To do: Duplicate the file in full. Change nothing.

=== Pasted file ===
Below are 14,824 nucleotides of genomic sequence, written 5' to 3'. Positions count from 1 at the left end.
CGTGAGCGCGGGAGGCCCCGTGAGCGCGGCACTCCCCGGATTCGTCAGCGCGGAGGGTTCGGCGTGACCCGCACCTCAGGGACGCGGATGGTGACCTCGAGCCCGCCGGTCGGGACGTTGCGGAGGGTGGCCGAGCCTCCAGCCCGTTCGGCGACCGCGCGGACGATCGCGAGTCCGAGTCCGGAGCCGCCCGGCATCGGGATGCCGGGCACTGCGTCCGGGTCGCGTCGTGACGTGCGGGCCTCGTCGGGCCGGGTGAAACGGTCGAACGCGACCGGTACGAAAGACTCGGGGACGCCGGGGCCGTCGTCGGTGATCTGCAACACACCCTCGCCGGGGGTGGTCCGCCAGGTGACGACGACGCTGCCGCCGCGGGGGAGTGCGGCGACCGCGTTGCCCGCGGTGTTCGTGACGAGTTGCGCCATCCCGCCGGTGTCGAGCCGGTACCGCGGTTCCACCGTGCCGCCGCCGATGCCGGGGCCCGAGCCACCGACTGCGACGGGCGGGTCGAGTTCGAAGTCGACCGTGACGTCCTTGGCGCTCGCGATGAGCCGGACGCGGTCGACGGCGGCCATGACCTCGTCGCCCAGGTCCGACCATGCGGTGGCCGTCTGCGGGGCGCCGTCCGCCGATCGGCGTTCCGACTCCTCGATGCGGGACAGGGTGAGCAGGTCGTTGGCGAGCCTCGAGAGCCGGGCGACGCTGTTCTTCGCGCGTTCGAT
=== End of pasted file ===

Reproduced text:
Below are 14,824 nucleotides of genomic sequence, written 5' to 3'. Positions count from 1 at the left end.
CGTGAGCGCGGGAGGCCCCGTGAGCGCGGCACTCCCCGGATTCGTCAGCGCGGAGGGTTCGGCGTGACCCGCACCTCAGGGACGCGGATGGTGACCTCGAGCCCGCCGGTCGGGACGTTGCGGAGGGTGGCCGAGCCTCCAGCCCGTTCGGCGACCGCGCGGACGATCGCGAGTCCGAGTCCGGAGCCGCCCGGCATCGGGATGCCGGGCACTGCGTCCGGGTCGCGTCGTGACGTGCGGGCCTCGTCGGGCCGGGTGAAACGGTCGAACGCGACCGGTACGAAAGACTCGGGGACGCCGGGGCCGTCGTCGGTGATCTGCAACACACCCTCGCCGGGGGTGGTCCGCCAGGTGACGACGACGCTGCCGCCGCGGGGGAGTGCGGCGACCGCGTTGCCCGCGGTGTTCGTGACGAGTTGCGCCATCCCGCCGGTGTCGAGCCGGTACCGCGGTTCCACCGTGCCGCCGCCGATGCCGGGGCCCGAGCCACCGACTGCGACGGGCGGGTCGAGTTCGAAGTCGACCGTGACGTCCTTGGCGCTCGCGATGAGCCGGACGCGGTCGACGGCGGCCATGACCTCGTCGCCCAGGTCCGACCATGCGGTGGCCGTCTGCGGGGCGCCGTCCGCCGATCGGCGTTCCGACTCCTCGATGCGGGACAGGGTGAGCAGGTCGTTGGCGAGCCTCGAGAGCCGGGCGACGCTGTTCTTCGCGCGTTCGAT